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Steven Landsburg applies economic theory to your entire life

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Steven Landsburg applies economic theory to your entire life

Part one of a two-part series.

Think of life as a series of equations. Everything you do is a trade-off. Every decision has a plus or minus attached.

You've never considered economics a part of your life? Steven Landsburg wants to change that. In popular books and newspaper and magazine columns, Landsburg vividly illustrates the impact of his field on everyday life.

When Landsburg discusses economics, he sounds more like a philosopher or psychologist. And you'll come away convinced that economics underlie everything from food to sex.

Landsburg, a professor at the University of Rochester, is a prolific author whose 1993 book, The Armchair Economist, continues to sell 500 copies a month. Microeconomics, a textbook he wrote 15 years ago, remains among the most popular texts in the field. "Everyday Economics," the column he's been writing for the last decade for the online magazine Slate, continues to draw hundreds, even thousands of responses per column from readers.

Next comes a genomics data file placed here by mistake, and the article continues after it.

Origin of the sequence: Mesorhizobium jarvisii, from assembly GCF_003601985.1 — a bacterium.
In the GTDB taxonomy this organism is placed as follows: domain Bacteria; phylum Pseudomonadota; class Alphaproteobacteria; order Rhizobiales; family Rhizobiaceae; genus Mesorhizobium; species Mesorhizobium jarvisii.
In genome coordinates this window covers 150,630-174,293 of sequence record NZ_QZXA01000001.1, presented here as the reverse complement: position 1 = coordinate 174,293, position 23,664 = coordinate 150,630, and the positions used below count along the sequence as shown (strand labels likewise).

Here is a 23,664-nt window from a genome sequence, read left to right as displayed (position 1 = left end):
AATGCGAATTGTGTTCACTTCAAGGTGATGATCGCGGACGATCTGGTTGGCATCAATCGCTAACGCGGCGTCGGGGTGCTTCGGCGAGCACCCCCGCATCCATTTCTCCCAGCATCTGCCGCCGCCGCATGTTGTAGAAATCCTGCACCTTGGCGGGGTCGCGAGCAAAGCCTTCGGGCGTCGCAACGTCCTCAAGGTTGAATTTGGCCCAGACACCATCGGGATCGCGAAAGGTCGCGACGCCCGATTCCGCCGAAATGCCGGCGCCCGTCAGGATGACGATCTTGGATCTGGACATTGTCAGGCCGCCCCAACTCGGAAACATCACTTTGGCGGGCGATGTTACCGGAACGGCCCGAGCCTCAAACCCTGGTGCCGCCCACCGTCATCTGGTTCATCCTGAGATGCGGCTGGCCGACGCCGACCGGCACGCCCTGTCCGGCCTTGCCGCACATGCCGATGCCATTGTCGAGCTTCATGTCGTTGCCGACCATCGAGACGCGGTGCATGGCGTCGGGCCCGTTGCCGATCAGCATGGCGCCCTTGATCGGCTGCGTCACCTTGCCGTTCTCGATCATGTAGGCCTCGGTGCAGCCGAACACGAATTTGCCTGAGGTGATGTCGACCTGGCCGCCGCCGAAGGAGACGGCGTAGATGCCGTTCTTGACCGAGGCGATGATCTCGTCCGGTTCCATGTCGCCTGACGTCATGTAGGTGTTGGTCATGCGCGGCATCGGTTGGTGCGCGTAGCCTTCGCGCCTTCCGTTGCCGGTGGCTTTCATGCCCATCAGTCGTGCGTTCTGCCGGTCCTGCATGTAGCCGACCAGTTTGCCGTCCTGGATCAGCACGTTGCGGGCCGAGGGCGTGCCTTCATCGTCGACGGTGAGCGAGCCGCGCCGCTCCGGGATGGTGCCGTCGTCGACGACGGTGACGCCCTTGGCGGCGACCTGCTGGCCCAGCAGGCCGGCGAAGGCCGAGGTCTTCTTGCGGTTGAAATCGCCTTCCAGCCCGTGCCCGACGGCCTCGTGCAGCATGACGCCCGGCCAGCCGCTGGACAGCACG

His Slate column had an unlikely beginning. Landsburg sent a manuscript of The Armchair Economist to one of his favorite writers, well-known pundit and former CNN Crossfire host Michael Kinsley, asking him for a blurb.

"I got back a disdainful letter saying he'd read the manuscript and it illustrated everything he thought was wrong with economists and the way economists think. And he certainly would not write a blurb," Landsburg says. "Seven years later, out of the blue, I got a call from Kinsley and he said, 'I'm starting a magazine and ever since you sent me that manuscript, I've had a note on my desk saying I'd have to find an occasion to get you to write for me.'" (To find a backlog of Landsburg's Slate columns, type his name into the search box at slate.com.)

While Slate readers tend to be polite in their responses, a recent appearance on Fox News with John Gibson drew frightening, racist e-mail.

It began when, in a Forbes column, Landsburg argued that protectionism is ugly in many of the same ways that racism is ugly because "it involves saying that we care less about some people, in one case because they are a different race and in the other case because they're in a different country. And we should care more about unemployment in America than elsewhere."

Gibson never got past berating him.

"I didn't go into this believing that protectionists were racist, but the email I got after this was so rabidly racist and so frightening."